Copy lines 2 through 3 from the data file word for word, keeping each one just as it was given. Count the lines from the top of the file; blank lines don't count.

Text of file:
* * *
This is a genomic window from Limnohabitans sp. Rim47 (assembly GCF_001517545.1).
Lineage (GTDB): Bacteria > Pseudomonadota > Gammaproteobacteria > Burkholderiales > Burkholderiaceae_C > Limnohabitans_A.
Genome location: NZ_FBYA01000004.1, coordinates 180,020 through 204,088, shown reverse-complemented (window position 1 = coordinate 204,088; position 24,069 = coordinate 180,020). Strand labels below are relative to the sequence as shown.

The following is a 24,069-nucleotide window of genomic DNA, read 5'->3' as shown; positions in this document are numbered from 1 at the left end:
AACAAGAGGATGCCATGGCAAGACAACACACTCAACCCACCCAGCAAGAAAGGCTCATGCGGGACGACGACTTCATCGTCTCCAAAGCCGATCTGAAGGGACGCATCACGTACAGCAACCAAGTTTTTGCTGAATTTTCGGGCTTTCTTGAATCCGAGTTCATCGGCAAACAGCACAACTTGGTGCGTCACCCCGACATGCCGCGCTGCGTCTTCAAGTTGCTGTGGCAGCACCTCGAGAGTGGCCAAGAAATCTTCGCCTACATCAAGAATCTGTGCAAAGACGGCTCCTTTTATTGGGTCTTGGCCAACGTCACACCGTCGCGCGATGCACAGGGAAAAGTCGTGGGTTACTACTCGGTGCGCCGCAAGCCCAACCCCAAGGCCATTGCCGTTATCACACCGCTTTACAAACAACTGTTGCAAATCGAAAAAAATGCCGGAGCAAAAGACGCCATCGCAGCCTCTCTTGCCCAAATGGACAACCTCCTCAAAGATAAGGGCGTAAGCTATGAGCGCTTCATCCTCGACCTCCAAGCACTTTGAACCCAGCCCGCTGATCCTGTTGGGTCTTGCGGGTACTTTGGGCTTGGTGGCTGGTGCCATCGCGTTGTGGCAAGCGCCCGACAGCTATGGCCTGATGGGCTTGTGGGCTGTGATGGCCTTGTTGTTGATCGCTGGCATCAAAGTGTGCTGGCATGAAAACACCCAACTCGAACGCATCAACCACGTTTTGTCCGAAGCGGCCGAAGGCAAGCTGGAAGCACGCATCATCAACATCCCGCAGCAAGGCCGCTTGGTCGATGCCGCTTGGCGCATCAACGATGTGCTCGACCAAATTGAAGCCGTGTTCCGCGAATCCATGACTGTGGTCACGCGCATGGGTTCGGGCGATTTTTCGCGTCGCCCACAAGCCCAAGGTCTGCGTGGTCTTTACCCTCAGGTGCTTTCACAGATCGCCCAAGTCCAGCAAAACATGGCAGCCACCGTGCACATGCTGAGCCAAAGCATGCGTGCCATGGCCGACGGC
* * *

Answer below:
Lineage (GTDB): Bacteria > Pseudomonadota > Gammaproteobacteria > Burkholderiales > Burkholderiaceae_C > Limnohabitans_A.
Genome location: NZ_FBYA01000004.1, coordinates 180,020 through 204,088, shown reverse-complemented (window position 1 = coordinate 204,088; position 24,069 = coordinate 180,020). Strand labels below are relative to the sequence as shown.